Up to now, OLEDs have been used exclusively as a novel lighting technology for use in luminaires and lamps. However, flexible organic technology can offer much more: as an active lighting surface, it can be combined with a wide variety of materials, not just to modify but to revolutionize the functionality and design of countless existing products. To exemplify this, the Fraunhofer FEP together with the company EMDE development of light GmbH will be presenting hybrid flexible OLEDs integrated into textile designs within the EU-funded project PI-SCALE for the first time at LOPEC (March 19-21, 2019 in Munich, Germany) as examples of some of the many possible applications.

The Fraunhofer FEP, a provider of research and development services in the field of organic electronics, has long been involved in the development of...

Im Focus: Regensburg physicists watch electron transfer in a single molecule

For the first time, an international team of scientists based in Regensburg, Germany, has recorded the orbitals of single molecules in different charge states in a novel type of microscopy. The research findings are published under the title “Mapping orbital changes upon electron transfer with tunneling microscopy on insulators” in the prestigious journal “Nature”.

The building blocks of matter surrounding us are atoms and molecules. The properties of that matter, however, are often not set by these building blocks...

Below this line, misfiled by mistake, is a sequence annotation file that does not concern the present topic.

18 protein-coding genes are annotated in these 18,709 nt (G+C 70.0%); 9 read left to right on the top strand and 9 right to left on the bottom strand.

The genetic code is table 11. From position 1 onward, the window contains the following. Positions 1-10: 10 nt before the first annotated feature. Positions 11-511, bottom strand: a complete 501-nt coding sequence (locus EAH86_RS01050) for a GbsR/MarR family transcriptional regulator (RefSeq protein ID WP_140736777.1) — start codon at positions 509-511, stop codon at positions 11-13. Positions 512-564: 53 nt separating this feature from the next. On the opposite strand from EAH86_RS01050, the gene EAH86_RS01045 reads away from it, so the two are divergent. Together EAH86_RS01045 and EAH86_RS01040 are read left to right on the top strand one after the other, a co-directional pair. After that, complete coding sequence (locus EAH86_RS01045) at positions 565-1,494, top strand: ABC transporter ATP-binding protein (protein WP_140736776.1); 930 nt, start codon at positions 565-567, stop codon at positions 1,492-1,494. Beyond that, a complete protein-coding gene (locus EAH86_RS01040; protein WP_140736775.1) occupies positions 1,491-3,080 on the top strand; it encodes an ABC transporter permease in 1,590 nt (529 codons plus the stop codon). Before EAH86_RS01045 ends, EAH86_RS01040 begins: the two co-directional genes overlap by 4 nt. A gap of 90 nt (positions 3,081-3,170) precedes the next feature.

Im Focus: University of Konstanz gains new insights into the recent development of the human immune system

Scientists at the University of Konstanz identify fierce competition between the human immune system and bacterial pathogens

Cell biologists from the University of Konstanz shed light on a recent evolutionary process in the human immune system and publish their findings in the...

Im Focus: Transformation through Light

Laser physicists have taken snapshots of carbon molecules C₆₀ showing how they transform in intense infrared light

When carbon molecules C₆₀ are exposed to an intense infrared light, they change their ball-like structure to a more elongated version. This has now been...

Im Focus: Famous “sandpile model” shown to move like a traveling sand dune

Researchers at IST Austria find new property of important physical model. Results published in PNAS

The so-called Abelian sandpile model has been studied by scientists for more than 30 years to better understand a physical phenomenon called self-organized...

All Focus news of the innovation-report >>>

Anzeige

Anzeige

VideoLinks
Industry & Economy
Event News

Global Legal Hackathon at HAW Hamburg

11.02.2019 | Event News

The world of quantum chemistry meets in Heidelberg

30.01.2019 | Event News

Our digital society in 2040

16.01.2019 | Event News

 
Latest News

Terahertz wireless makes big strides in paving the way to technological singularity

19.02.2019 | Information Technology

Researchers find trigger that turns strep infections into flesh-eating disease

19.02.2019 | Health and Medicine

Light from a roll – hybrid OLED creates innovative and functional luminous surfaces

19.02.2019 | Trade Fair News

VideoLinks
Science & Research
Overview of more VideoLinks >>>